Enumeration to 1.6e15 of the twin primes and Brun's constant

Thomas R. Nicely

Current e-mail address

Freeware copyright (c) 2011 Thomas R. Nicely. Released into the public domain by the author, who disclaims any legal liability arising from its use.

Last revised 0800 GMT 05 February 2011.

Date of first release 16 July 1999.

The content of this document (other than the addendum, which was not part of the submission for publication) is essentially that of the original release, except that information rendered obsolete by subsequent events has been removed or modified, in both the main document and the addendum (this liberty is taken in view of the fact that the paper was never accepted for publication). There may also be differences in formatting, and in minor details and corrections, including updated URLs.


Enumeration of the twin primes, and the sum of their reciprocals, is extended to 1.6e15. An improved estimate is obtained for Brun's constant, B_2 = 1.90216 05824 +/- 0.00000 00030. Error analysis is presented to support the contention that the stated error bound represents a 99 % confidence level.

Mathematics Subject Classification 2000 (MSC2000)

Primary: 11A41.
Secondary: 11-04, 11Y70, 11Y60.

Key Words and Phrases

Twin primes, Brun's constant, prime numbers.

1. Introduction

The set K_2 = {(3, 5), (5, 7), (11, 13), (17, 19), ...} of twin-prime pairs (q, q+2) has been studied by many investigators, including Glaisher [7], Brun [3], Hardy and Littlewood [9], Sutton [22], Selmer [18], Sexton [19], Lehmer [11], Fröberg [4], Gruenberger and Armerding [8], Weintraub [23], Bohman [1], Shanks and Wrench [20], Brent [2], Nicely [13], and Kutrib and Richstein [10, 25]. Computations similar to those described here have also been carried out by Sebah [17] and initiated by Fry, Nesheiwat, and Szymanski [5].

The present study results from the continuation of a project initiated in 1993, with results to 1e14 described in the author's 1995 paper [13]. A detailed description of the general problem, the computational methods employed, and the incidental discovery of the Pentium FDIV flaw may be found there, with additional details given in [14] and [15]; only a brief summary will be included here.

The prime numbers themselves continue to retain most of their secrets, but still less is known about the twin primes. A matter as fundamental as the infinitude of K_2 remains undecided---the famous "twin-primes conjecture," a topic of discussion even in a recent popular motion picture [21]. Nonetheless, Brun [3] proved in 1919 that in any event the sum of the reciprocals,

(1.1)        B_2 = (1/3 + 1/5) + (1/5 + 1/7) + (1/11 + 1/13) + (1/17 + 1/19) + ... ,

is convergent, in contrast to the known divergence of the sum of the reciprocals of all the primes. The limit of this sum, styled Brun's sum or Brun's constant, is usually denoted by simply B (although Fröberg [4] used S), but herein the author will use B_2. In this instance, as in a number of others noted in this paper, identifiers have been changed from those in [2] and [13], in anticipation of the need for analogous symbols to be used in the study of prime constellations other than the twins.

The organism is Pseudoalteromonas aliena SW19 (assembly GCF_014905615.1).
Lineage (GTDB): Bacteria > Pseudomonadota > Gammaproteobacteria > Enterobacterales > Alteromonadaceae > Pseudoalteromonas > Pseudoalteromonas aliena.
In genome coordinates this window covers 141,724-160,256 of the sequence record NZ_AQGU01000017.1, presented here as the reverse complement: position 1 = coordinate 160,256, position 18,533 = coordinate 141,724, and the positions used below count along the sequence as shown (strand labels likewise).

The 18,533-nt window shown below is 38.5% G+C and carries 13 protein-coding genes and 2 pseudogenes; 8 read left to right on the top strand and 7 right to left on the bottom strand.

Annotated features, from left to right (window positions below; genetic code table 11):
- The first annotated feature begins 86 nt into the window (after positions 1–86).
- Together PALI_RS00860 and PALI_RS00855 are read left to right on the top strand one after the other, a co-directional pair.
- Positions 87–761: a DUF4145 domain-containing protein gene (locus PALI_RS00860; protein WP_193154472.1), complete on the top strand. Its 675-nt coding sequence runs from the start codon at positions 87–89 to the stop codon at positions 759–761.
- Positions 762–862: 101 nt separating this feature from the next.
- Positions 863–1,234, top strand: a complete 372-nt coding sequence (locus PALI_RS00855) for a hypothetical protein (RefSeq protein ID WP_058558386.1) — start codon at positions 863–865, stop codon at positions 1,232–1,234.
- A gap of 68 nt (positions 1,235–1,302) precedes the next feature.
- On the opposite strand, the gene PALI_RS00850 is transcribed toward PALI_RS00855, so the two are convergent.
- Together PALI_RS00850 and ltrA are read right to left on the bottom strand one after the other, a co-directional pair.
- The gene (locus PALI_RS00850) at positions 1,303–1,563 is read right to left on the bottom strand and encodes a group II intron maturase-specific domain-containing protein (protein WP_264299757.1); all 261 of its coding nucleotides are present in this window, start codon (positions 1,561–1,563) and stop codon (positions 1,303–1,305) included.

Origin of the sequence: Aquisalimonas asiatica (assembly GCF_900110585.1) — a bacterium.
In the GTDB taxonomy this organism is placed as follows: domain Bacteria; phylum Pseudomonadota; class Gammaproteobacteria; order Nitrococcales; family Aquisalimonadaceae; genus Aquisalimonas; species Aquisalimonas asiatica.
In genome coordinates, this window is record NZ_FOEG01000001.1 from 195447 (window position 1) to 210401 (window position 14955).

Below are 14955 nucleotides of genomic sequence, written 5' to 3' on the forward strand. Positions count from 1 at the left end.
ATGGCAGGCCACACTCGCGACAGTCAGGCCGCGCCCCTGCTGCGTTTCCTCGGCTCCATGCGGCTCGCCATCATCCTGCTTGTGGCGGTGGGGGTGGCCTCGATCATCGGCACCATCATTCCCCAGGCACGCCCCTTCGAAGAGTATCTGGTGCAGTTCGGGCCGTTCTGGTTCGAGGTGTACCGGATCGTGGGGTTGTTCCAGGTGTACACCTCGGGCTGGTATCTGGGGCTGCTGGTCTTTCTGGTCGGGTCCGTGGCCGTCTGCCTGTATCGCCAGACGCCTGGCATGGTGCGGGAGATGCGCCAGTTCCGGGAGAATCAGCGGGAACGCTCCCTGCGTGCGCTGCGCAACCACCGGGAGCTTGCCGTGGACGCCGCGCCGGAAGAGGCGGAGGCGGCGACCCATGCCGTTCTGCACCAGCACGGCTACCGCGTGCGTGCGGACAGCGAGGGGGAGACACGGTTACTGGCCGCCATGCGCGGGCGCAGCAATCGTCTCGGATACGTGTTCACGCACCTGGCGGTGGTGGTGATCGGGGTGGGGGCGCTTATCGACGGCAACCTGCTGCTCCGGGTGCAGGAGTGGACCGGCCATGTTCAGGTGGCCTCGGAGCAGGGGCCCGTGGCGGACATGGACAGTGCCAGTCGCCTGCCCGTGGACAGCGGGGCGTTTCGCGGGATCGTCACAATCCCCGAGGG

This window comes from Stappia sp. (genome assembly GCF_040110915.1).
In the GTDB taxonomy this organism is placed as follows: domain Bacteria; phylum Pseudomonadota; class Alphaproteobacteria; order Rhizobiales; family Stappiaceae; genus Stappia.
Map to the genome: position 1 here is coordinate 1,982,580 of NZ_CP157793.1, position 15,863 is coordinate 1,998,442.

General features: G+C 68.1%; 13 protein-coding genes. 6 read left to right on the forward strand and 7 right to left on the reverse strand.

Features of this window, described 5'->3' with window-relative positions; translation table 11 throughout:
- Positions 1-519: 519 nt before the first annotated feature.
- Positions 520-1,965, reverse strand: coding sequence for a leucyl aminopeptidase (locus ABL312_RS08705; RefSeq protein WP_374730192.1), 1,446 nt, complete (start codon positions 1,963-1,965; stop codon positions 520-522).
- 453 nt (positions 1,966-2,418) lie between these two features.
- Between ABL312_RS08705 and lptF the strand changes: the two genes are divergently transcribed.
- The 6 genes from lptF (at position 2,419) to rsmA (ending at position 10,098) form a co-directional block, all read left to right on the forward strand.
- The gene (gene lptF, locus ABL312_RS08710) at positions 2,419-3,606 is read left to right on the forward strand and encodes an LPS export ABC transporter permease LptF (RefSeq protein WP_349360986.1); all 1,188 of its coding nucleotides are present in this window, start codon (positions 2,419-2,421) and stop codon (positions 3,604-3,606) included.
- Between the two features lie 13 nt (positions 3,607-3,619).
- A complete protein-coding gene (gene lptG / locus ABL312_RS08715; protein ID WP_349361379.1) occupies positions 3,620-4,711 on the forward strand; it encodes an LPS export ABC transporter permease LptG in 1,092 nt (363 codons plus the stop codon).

The twin-primes conjecture is a consequence of a much stronger result proposed by Hardy and Littlewood [9] in 1923,

(1.2)        pi_2(x) ~ L_2(x) = 2c_2*int(1/(ln(t))^2, t, 2, x)

where pi_2(x) represents the count of twin-prime pairs (q, q+2) such that q <= x, and c_2 denotes the "twin-primes constant," computed to 42D by Wrench [24] in 1961,

(1.3)        c_2 = 0.66016 18158 46869 57392 78121 10014 55577 84326 23...

The validity of the conjecture (1.2), sometimes titled the Hardy-Littlewood approximation, is central to the estimation of Brun's constant and the error bounds in this paper. The Hardy-Littlewood approximation is itself a special case of the yet more general "prime k-tuples conjecture," also set forth in [9]. See Riesel [16, pp. 60-83] for an illuminating exposition of these concepts.

Although (1.1) is convergent, the monotonically increasing partial sums approach the limit with agonizing slowness; summing the first thousand million reciprocals is still insufficient to bring us within five percent of the estimated value of the limit. However, assuming the validity of the Hardy-Littlewood approximation (1.2), a first order extrapolation was derived by Fröberg [4] and further studied by Brent [2],

(1.4)        B_2 = S_2(x) + 4c_2/ln(x) + O(1/(sqrt(x)*ln(x))

with an accelerated rate of convergence O(sqrt(x)) faster than (1.1). Here S_2(x) is the partial sum

(1.5)        S_2(x) = sum(1/q + 1/(q+2), q, q <= x) .

of the reciprocals of all the twin-prime pairs (q, q+2) for which q <= x. Note that S_2(x) is written as B(x) in [2] and [13]. The first order extrapolation of S_2(x) to approximate B_2 consists of the first two terms of the right hand side of (1.4); this was indicated as B*(x) in [2] and [13], but we write it here as F_2(x):

(1.6)        F_2(x) = S_2(x) + 4c_2/ln(x) .

The final term in (1.4) is the author's conjectured error or remainder term, inspired by Brent's probabilistic analysis [2]. As discussed by Shanks and Wrench [20, p. 298], no effective second-order extrapolation is known.